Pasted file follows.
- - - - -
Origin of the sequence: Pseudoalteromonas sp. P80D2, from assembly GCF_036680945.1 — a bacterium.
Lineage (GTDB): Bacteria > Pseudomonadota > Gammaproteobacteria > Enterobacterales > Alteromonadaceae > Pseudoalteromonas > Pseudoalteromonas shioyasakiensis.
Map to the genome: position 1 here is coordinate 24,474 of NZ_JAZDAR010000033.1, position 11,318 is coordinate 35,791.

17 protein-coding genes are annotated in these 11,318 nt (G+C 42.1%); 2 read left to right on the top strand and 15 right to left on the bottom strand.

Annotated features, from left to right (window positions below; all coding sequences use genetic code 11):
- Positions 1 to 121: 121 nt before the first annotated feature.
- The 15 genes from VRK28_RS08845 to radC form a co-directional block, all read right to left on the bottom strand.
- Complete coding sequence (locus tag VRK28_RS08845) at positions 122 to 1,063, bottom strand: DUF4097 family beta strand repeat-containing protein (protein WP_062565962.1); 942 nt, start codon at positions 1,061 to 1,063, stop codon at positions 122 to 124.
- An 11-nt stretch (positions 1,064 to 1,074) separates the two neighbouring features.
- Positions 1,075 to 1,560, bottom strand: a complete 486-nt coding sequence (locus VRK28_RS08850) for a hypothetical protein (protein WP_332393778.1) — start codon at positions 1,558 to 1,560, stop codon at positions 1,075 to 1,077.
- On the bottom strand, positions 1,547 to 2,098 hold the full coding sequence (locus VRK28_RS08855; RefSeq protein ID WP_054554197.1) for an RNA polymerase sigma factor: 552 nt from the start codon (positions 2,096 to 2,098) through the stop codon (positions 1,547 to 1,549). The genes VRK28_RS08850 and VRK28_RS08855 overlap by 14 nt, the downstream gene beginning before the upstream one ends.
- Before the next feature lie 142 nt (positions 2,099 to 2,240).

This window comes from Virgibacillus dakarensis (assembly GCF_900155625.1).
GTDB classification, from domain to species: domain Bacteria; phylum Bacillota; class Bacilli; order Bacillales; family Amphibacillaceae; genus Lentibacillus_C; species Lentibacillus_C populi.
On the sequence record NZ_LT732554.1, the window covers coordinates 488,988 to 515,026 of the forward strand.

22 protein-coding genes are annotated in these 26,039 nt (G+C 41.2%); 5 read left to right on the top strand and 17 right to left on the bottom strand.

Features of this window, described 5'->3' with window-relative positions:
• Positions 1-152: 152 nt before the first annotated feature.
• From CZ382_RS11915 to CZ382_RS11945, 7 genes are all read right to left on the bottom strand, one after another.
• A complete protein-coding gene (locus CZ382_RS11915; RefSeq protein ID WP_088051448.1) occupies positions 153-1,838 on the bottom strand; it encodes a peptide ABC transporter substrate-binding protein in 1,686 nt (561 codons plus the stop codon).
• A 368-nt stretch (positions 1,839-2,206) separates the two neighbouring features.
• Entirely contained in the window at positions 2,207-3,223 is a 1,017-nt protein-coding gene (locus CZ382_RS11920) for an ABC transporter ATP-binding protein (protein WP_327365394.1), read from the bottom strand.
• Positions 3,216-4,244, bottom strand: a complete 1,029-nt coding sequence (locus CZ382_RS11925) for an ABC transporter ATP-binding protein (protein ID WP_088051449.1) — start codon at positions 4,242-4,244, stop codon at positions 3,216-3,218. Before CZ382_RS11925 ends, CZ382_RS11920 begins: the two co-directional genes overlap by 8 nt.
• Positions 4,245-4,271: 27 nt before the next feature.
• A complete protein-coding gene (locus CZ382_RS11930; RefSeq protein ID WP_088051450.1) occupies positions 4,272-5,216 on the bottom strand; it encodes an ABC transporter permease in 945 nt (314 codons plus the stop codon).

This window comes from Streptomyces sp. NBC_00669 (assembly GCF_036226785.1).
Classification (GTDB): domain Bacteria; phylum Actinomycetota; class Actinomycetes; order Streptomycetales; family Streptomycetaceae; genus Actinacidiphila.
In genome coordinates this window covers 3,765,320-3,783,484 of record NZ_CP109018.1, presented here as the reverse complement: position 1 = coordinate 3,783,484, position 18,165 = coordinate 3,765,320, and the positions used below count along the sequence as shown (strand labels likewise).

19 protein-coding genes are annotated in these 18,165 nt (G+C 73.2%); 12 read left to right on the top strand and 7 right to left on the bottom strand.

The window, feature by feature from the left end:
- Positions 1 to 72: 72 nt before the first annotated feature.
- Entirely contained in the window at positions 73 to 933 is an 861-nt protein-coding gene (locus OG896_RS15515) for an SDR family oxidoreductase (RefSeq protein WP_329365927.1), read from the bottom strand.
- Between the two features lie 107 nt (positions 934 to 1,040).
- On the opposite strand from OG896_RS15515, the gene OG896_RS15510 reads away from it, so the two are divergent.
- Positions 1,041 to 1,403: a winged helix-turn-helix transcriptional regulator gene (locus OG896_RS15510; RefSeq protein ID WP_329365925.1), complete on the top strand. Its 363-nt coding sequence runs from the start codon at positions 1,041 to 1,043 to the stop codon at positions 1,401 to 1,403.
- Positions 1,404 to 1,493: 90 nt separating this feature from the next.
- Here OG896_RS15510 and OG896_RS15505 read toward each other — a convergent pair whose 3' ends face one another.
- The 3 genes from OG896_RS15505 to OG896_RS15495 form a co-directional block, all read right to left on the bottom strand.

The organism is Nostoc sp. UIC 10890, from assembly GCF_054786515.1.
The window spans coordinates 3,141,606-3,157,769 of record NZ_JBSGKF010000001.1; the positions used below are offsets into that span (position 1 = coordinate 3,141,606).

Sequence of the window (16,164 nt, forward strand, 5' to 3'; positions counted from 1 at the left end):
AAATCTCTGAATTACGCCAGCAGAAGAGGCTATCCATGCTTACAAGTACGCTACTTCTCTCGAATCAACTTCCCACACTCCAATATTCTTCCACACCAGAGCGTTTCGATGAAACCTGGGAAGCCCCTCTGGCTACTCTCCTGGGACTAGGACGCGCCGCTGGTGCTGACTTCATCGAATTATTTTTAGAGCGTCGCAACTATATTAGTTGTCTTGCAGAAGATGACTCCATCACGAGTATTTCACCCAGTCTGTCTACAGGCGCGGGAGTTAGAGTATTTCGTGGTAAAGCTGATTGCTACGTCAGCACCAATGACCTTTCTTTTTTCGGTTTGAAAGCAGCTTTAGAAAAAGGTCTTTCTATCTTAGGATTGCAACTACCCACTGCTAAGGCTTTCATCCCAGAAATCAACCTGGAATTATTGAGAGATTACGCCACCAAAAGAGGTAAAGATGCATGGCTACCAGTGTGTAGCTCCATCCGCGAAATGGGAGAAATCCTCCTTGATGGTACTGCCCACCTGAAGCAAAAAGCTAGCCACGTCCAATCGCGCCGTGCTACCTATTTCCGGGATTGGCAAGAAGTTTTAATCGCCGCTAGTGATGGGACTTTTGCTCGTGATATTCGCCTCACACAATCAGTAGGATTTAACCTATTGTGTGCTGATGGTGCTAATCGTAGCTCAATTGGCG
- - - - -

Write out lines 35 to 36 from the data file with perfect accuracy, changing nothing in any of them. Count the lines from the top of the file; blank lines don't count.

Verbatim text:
- Positions 1,041 to 1,403: a winged helix-turn-helix transcriptional regulator gene (locus OG896_RS15510; RefSeq protein ID WP_329365925.1), complete on the top strand. Its 363-nt coding sequence runs from the start codon at positions 1,041 to 1,043 to the stop codon at positions 1,401 to 1,403.
- Positions 1,404 to 1,493: 90 nt separating this feature from the next.